Author: Cristóbal Rovira
Published on Project Syndicate
A growing number of commentators believe that populism represents the best strategy for the left to reclaim power and advance policies needed to provide economic security in the face of globalization. But these thinkers should look beyond populism’s electoral effectiveness, and acknowledge the threat that it can pose to democracy.
Social democratic parties around the world are struggling. In France’s 2017 presidential election, the candidate for the Socialists – once the mainstream party of the French left – received a mere 6% of the vote, and the party has since been forced to sell its headquarters on the chic Rue de Solférino in Paris.
Likewise, Germany’s Social Democratic Party (SPD) gained just 20% of the vote in that country’s federal election last fall – the party’s worst showing in the postwar period. And the Spanish Socialist Workers’ Party (PSOE) secured just over 20% of the vote in the 2015 and 2016 general elections, which is half the share it received a decade ago.
Meanwhile, in each of these countries, left-wing populist parties have been capturing a significant share of the vote. Twenty percent of French voters cast ballots for Jean-Luc Mélenchon’s La France Insoumise (France Unbowed) in 2017; 9% of Germans voted for Die Linke (The Left); and 21% of Spaniards backed Podemos.
A growing number of pundits and academics now believe that left-wing populism is the best strategy for returning the left to power and implementing policies to help the so-called “losers” of neoliberal globalization. In her new book For a Left Populism, Chantal Mouffe of the University of Westminster argues that “left populism, understood as a discursive strategy of construction of the political frontier between ‘the people’ and ‘the oligarchy,’ constitutes, in the present conjuncture, the type of politics needed to recover and deepen democracy.”
Curiously, Mouffe spends an entire chapter drawing lessons from Thatcherism, but then overlooks many real-world examples of left-wing populist governments in recent years. These include, most notably, Rafael Correa’s 2007-2017 presidency in Ecuador; the increasingly brutal regime of Hugo Chávez and his successor, Nicolás Maduro, in Venezuela; and the administration of President Evo Morales in Bolivia.
Mouffe thus confines her analysis to Western Europe. Despite some resemblances, she believes that the different varieties of left-wing populism around the world “need to be apprehended according to their various contexts.” But while it is true that the Latin American and Western European strains of left-wing populism are not identical, nor can they be delinked. After all, Western Europe’s left-wing populists have often drawn inspiration from their Latin American counterparts.
For example, Íñigo Errejón, the architect of Podemos’s original electoral strategy, wrote his doctoral thesis on the rise of Morales, whom he openly admires. Similarly, Mélenchon has repeatedly defended Chavism and the Maduro regime. And in his 2017 electoral manifesto, he proposed that France join the Bolivarian Alliance for the Peoples of our America, an intergovernmental institution created by the late Cuban dictator Fidel Castro and Chávez in 2004.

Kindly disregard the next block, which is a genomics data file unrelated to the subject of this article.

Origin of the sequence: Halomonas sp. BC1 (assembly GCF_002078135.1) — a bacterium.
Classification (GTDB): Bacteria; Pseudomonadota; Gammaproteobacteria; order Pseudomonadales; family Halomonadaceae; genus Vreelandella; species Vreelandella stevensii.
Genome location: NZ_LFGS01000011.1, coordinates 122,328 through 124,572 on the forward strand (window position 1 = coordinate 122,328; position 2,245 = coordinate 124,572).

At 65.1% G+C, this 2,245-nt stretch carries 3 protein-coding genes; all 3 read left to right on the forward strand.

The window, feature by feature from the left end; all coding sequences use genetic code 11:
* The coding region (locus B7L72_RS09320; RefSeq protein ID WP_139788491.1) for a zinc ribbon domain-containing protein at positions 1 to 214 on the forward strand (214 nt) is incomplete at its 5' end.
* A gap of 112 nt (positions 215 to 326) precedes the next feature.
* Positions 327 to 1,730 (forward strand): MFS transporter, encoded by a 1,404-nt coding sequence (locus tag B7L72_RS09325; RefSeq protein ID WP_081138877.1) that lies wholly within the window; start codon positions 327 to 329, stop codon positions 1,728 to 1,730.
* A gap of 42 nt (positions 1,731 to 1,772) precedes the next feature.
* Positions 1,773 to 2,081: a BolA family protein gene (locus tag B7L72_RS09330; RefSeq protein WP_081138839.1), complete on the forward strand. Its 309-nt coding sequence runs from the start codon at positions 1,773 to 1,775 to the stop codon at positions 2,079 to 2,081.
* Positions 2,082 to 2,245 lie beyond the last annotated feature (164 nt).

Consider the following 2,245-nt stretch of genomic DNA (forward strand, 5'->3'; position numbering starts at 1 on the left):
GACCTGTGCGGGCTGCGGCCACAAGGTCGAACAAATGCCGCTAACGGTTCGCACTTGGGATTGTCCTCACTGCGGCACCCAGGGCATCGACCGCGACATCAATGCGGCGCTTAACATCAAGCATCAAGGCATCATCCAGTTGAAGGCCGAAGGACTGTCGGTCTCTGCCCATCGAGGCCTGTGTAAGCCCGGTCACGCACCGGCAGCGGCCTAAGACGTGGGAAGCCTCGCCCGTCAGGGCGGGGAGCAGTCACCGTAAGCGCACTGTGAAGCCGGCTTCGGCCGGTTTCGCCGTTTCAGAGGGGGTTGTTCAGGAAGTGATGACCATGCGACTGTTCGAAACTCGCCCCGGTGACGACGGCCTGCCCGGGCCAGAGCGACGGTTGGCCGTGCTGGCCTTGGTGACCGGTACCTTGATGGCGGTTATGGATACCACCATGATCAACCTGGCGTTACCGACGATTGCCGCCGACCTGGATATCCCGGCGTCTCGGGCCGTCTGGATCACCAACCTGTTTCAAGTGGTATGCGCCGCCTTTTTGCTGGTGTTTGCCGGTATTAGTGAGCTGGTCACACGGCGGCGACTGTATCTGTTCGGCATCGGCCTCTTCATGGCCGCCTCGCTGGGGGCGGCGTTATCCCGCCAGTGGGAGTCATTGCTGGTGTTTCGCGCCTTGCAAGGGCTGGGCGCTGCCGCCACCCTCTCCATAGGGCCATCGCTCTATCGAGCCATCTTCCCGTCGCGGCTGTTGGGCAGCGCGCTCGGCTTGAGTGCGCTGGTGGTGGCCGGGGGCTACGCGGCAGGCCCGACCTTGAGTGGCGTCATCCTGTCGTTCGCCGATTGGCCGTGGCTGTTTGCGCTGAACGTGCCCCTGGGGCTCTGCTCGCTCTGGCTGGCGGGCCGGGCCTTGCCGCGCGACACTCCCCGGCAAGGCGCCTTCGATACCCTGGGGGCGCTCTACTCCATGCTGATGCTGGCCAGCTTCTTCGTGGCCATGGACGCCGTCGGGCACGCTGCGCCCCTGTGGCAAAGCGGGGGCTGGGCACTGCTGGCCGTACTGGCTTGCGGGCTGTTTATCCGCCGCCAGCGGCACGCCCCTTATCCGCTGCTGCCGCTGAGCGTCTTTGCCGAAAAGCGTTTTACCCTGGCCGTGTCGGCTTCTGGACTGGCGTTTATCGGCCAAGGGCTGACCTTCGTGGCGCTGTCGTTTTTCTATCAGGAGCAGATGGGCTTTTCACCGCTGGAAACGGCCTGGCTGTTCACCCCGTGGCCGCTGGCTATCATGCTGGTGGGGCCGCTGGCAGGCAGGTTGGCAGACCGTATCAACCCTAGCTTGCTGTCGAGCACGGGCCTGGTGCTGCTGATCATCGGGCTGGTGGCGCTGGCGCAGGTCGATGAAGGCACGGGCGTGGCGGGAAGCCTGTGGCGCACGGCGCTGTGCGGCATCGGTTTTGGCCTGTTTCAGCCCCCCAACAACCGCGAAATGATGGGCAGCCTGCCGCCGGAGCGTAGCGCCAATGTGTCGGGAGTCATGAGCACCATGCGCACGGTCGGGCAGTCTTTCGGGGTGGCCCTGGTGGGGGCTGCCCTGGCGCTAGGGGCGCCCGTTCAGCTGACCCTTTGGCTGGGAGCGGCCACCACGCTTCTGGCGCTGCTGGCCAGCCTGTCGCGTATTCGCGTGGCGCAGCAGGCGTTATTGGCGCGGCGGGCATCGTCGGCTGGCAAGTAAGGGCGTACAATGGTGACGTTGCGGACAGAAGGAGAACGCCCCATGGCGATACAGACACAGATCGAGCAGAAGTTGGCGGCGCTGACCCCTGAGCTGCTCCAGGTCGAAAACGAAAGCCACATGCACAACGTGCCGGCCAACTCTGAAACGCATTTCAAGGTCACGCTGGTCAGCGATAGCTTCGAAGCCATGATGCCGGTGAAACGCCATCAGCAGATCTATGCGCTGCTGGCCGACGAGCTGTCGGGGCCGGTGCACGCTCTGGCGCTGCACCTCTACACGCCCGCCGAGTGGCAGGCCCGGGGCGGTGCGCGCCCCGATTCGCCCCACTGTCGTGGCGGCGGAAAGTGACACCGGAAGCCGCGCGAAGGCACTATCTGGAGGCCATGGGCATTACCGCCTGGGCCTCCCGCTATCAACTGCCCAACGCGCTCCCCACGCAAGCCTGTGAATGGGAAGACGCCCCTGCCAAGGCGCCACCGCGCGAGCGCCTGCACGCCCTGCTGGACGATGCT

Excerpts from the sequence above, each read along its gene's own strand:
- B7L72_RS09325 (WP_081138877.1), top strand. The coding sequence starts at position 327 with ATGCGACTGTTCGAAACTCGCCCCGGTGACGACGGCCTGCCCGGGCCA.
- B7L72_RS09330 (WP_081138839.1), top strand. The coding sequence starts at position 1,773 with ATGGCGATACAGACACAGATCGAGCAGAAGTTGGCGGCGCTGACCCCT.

In 2016, Mouffe and Errejón co-authored a book in which they discuss Bolivia’s experience under Morales. And in her new book, she lists Mélenchon in the acknowledgements, even as she omits the Latin American roots of left-wing populism in Western Europe.
But to examine the track record of radical left-wing populism in contemporary Latin America is to find a devastating picture. A cursory review of the scholarly literature shows that such forces have laid waste to their countries’ democracies since the turn of the century.
When Correa, Chávez, and Morales came to power, they immediately implemented major constitutional reforms through referenda. In each country, the new constitutions not only diminished the power of the old elites, but also severely constrained opposition parties’ ability to compete on a level playing field. The executive director of Human Rights Watch’s Americas Division has raised several warnings over the past decade about the deterioration of the rule of law under Correa, Chávez/Maduro, and Morales.
Venezuela stands out in this regard. The judiciary has lost its independence, corruption is rampant, and inflation is out of control. And, as Amnesty International’s Americas director recently reported, “People in Venezuela are fleeing an agonizing situation that has transformed treatable health conditions into matters of life and death.” Under Maduro, “Basic health services have collapsed and finding essential medicine is a constant struggle, leaving thousands with no choice but to seek health care abroad.”
Clearly, Latin America’s recent experience with left-wing populism has been nothing short of disastrous. Those who advocate it as a way “to recover and deepen democracy” would do well to acknowledge this reality. In my own research, I have always stressed the importance of examining the relationship between populism and democracy empirically. The reason is simple: Though populism can bolster democracy, it can also pose a serious threat to it.
An objective, empirical examination of the experience of Bolivia, Ecuador, and Venezuela demonstrates that nominally inclusive populist policies have come at far too high a cost. Morales, Correa, and Maduro have done lasting damage to their countries’ democratic norms and institutions. And Maduro, in particular, has shown that the price for supposedly helping the “losers” can be the creation of an even greater number of them.